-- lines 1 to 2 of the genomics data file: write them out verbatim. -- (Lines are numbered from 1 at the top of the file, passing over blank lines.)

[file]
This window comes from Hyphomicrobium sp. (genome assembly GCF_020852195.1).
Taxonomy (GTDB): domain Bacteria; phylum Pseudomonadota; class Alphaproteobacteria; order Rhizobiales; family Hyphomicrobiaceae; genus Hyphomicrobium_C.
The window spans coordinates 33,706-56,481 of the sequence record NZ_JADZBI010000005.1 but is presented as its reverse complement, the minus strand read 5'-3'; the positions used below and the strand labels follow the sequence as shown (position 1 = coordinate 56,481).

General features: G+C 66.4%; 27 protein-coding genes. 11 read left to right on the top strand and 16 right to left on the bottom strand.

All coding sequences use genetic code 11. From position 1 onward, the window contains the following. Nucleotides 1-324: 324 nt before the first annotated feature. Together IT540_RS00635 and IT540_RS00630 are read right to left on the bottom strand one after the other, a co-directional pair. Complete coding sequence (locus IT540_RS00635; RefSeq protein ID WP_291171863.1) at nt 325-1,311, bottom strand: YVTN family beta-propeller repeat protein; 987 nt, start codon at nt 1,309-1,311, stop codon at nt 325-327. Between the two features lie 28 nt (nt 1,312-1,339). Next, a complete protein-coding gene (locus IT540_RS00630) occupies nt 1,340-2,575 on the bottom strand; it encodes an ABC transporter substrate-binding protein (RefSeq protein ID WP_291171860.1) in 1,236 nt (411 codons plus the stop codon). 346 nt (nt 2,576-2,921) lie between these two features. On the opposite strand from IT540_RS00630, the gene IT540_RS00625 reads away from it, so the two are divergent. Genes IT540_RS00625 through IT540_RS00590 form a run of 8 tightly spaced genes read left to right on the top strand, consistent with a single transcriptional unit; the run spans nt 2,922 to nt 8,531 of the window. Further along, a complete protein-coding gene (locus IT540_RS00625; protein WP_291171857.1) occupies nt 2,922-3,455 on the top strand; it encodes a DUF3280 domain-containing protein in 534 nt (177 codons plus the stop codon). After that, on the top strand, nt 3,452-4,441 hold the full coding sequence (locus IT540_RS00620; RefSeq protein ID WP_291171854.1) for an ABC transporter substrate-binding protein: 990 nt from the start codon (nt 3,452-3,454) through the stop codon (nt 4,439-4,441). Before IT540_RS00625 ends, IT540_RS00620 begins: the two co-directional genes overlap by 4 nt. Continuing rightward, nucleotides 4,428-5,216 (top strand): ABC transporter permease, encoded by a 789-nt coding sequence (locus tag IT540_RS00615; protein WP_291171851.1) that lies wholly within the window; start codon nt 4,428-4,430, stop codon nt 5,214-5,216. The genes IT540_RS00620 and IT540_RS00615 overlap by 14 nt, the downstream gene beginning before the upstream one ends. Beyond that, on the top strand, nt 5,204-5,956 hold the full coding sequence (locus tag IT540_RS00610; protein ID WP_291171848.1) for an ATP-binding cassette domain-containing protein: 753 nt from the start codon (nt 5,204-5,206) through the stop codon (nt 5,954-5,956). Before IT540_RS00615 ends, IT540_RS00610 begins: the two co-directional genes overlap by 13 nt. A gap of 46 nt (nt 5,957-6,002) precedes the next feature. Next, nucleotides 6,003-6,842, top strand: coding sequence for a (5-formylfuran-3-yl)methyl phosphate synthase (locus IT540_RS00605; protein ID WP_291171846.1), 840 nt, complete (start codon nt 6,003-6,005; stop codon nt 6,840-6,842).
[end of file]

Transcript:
This window comes from Hyphomicrobium sp. (genome assembly GCF_020852195.1).
Taxonomy (GTDB): domain Bacteria; phylum Pseudomonadota; class Alphaproteobacteria; order Rhizobiales; family Hyphomicrobiaceae; genus Hyphomicrobium_C.